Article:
Fig. 1

Split of freight transport in the EU-27 in ton-kilometers (European Union 2017). Note: SSS = short sea shipping, IWW = inland waterways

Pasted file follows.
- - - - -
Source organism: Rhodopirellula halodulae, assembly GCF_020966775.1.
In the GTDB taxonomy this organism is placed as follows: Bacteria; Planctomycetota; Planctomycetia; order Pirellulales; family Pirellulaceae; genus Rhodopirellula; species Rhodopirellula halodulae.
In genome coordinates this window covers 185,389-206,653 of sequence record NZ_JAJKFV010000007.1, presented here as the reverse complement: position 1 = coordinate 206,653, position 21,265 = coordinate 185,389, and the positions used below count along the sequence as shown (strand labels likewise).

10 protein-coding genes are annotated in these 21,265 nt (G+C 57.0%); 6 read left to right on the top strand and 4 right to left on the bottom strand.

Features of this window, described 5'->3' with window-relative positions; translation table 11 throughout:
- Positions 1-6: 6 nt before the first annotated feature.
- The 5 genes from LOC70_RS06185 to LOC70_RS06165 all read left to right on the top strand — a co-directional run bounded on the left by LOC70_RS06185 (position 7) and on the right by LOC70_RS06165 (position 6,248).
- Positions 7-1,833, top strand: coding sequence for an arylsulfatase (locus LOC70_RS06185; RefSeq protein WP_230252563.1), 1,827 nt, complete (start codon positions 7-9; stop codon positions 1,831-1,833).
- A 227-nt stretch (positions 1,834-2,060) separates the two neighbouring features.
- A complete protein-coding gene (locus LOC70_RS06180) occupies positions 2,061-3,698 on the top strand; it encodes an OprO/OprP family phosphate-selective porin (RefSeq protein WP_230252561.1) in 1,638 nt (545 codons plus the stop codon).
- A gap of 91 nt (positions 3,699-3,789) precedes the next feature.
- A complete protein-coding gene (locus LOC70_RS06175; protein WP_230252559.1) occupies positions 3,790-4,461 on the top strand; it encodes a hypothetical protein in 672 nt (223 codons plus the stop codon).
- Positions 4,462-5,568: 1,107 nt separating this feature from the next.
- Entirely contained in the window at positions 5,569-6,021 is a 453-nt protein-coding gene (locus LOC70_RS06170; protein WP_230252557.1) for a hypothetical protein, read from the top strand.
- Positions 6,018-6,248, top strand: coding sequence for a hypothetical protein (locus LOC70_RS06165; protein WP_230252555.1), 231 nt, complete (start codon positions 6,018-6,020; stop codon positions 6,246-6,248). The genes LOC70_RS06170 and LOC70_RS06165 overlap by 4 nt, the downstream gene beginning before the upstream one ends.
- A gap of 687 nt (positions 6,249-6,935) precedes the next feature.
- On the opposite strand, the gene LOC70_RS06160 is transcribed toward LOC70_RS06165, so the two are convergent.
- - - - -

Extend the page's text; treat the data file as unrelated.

It is regularly claimed that SSS has more potential to transport freight. When the data are analyzed (e.g. in terms of ton kilometers) it is found that SSS already has a market share of 33%. In order to understand the influencing factors on SSS in European countries also the SSS market segments are important. The SSS sector and market segments; The short sea market is diverse and complicated and can be divided into several different classifications of market segments. Basically, there are six ways to distinguish market segments (adapted from European Commission 2015): 1. Type of products, 2. Volumes according to geography, 3. Vessels, 4. Type of contracts, 5. Transport distance, and 6. SSS suppliers. Precise data (e.g. origin-destination) about type of products being transported in Europe by SSS are lacking but it would be interesting to analyze data about dry bulk, liquid bulk, containers, neo-bulk, and ferries in much more detail. Secondly, the SSS sector can be viewed according to volumes transported with a geographical focus. Data about volumes could be distinguished according to sea regions or country (which is the basis for the data analysis that we perform on the influencing factors of SSS in countries in Section 4). Thirdly, transport means could be used to distinguish different market segments: the size of the SSS vessels, or roll-on-roll-off (RO-RO) versus load-on-load-off (LO-LO). The SSS market could also be distinguished according to contract type: voyage versus period charters. Fifthly, different market segments according to transport distance could be of interest for data analysis. According to Brooks and Trifts (2008), mode choice for distances under 700 kms is dominated by truck, and distances over 1400 kms by intermodal transport. Finally, the focus could be on the number and type of SSS companies. These different ways of distinguishing the different market segments in SSS serve to indicate the quite fragmented and complicated character of the SSS market (see also Medda and Trujillo 2010, p. 286). Paixão-Casaca and Marlow (2005) made a first analysis of the strengths and weaknesses of SSS. Medda and Trujillo (2010) analyzed the advantages, disadvantages, and goals of SSS. In this paper, we have extended these strengths and weaknesses (See Appendix). The main conclusions that arise are: 1) the SSS strengths are mainly positive external effects, important to policy makers, and 2) the SSS weaknesses are mainly challenges in the price/quality ratio, important to companies. Therefore, the main challenge for SSS is to define options to improve its quality, reliability, speed, and price, in order to make it more attractive to customers.